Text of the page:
In the early months of our relationship, when we were intimate as often as we ate, it took me time to adapt to her hair. There was lots of it. I have a memory of her lying on top of me, noses touching, kissing, with her curls draped around my face, like a curtain closing us in. Did this happen once, or a hundred times? Can we do it again? I’d love that.

My first attraction to her was physical and geographic. She had a beautiful face, a sexy body and she was French. French! This was the potent formula that powered our early dates. I spoke a little French, and loved showing off. She indulged me, kindly letting this messy school-boy phrasing go without correcting every sentence. She was inexperienced, with only some short relationships in her past, while I was towing enough baggage for both of us. I’d been married at 25, divorced at 27, and was just out of a two-year relationship with a Very Difficult Woman. I remember thinking this difference in life experiences would ultimately end the relationship, but I was falling for her more heavily by the day. The powerful physical attraction I felt was gradually overtaken by my knowledge and love for who she was. She could be mysterious, but I loved the quest: trying to understand enough of who and how she is, such that we could create a happy life together.

A decade into our relationship, when we’d conjured two children and life could be exhausting, I realized her hair was a window into her well-being. If her hair hung limp, close to her head, all was not well. Perhaps she just hadn’t washed it for a day or two, or hadn’t had time to style it, but I saw a more subtle sign: It meant she was struggling, in mind or body. This also worked in reverse: exuberant, bouncing curls would meet her smiling face and I’d know all was well.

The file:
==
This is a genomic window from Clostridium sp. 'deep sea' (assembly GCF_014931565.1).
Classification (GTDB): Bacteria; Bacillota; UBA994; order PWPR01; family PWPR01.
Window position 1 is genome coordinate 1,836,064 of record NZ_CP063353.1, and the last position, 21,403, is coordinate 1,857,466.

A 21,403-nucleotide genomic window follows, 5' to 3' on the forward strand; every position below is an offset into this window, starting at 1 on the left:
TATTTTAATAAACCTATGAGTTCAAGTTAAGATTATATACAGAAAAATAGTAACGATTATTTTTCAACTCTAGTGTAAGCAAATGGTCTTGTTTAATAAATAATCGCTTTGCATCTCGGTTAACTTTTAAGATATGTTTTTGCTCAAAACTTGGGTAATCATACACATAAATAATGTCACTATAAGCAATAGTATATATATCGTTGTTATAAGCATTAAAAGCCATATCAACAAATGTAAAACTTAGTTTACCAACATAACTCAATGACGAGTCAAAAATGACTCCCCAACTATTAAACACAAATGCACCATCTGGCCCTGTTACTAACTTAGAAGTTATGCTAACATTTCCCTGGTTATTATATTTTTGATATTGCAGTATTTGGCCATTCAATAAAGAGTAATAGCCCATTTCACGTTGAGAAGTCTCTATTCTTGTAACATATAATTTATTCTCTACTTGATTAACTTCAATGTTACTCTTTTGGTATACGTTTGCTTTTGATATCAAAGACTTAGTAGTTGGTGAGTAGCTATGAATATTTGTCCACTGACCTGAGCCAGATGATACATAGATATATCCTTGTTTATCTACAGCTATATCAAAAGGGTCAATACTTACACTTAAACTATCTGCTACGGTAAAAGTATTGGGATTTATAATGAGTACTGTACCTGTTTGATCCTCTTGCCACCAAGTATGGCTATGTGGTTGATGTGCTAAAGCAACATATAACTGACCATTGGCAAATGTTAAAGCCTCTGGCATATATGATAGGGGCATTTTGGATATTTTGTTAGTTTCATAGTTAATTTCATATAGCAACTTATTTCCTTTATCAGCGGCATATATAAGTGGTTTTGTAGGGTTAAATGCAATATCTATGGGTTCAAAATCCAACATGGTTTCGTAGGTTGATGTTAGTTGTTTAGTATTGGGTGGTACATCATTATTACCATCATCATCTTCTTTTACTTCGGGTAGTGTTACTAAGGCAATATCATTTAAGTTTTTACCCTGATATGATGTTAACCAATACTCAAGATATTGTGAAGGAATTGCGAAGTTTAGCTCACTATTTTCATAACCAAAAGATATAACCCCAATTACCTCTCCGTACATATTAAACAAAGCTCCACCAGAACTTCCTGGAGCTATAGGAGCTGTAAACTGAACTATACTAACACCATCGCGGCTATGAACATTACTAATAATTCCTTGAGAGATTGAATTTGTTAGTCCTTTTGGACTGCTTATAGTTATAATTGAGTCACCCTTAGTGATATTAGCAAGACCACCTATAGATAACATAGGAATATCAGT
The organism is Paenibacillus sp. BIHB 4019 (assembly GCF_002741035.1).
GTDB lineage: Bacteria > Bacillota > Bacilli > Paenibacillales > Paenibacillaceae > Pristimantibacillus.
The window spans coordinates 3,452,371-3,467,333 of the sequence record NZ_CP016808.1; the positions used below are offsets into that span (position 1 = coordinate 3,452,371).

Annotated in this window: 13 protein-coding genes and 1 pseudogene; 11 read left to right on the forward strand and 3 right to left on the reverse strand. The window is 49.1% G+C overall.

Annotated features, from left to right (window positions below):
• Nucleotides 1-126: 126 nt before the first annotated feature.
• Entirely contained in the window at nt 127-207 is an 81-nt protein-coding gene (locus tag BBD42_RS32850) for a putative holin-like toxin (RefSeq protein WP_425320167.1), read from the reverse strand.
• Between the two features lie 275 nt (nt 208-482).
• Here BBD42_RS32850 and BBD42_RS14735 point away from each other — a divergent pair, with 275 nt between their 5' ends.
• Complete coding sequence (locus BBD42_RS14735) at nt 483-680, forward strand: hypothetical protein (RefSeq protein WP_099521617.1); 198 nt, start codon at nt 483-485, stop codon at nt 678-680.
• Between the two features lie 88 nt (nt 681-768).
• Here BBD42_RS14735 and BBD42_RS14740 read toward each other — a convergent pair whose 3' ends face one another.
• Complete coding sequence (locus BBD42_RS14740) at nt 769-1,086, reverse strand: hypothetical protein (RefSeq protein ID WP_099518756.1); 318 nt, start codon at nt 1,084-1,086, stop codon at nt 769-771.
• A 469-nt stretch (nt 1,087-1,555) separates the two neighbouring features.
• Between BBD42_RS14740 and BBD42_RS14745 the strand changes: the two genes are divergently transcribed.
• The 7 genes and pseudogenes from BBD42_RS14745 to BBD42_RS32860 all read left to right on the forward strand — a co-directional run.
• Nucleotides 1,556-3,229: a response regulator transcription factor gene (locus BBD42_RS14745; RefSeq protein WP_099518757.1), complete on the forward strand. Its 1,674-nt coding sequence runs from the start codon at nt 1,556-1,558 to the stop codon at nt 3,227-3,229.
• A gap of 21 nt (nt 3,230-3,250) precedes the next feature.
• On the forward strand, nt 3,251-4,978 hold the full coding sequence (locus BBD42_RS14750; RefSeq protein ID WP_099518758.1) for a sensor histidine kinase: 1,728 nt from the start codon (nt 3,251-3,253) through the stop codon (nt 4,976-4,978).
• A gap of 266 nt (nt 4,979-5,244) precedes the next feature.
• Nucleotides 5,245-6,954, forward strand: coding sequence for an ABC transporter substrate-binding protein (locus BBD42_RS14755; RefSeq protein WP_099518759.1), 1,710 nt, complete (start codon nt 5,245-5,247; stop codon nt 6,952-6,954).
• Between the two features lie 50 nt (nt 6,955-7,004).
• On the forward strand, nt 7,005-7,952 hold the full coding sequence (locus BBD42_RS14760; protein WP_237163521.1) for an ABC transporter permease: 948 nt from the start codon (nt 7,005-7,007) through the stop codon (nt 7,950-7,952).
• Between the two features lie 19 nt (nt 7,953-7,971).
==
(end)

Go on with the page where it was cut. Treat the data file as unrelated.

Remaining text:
She’s changed her hair over the years, with blonde highlights, a full bleach, and an unusual ‘short at the back, tumbling curls at the front’ experiment that I liked and she didn’t. She once straightened all of her hair just to prove to me that it looked weird. She’d known this from the age of 15, but I suppose I needed proof. No, my wife has curly hair – this is how things must be.

That is, until her cancer. Now baldness is nearly upon her, and it makes me so sad.

They say it grows back, most of the time, once the bags of chemo poison have passed through her body. We’re banking on that. Several friends have enjoyed telling us of the women they’ve known whose hair returned in some new way: curls have straightened, thin hair has thickened, and so on. This is said to add warmth to an anecdote that would otherwise be cold and stark: “My friend had chemo. She lost her hair. She didn’t die.”

But I don’t want her hair to come back and be different. I want the hair she had when I fell in love with her, back in 2007. I want the hair she had when she gave birth to our two babies. I want my wife exactly as she was, beautiful and with those spectacular curls, before this bastard illness came into our home. We’re holding on, holding each other, until that happy day arrives.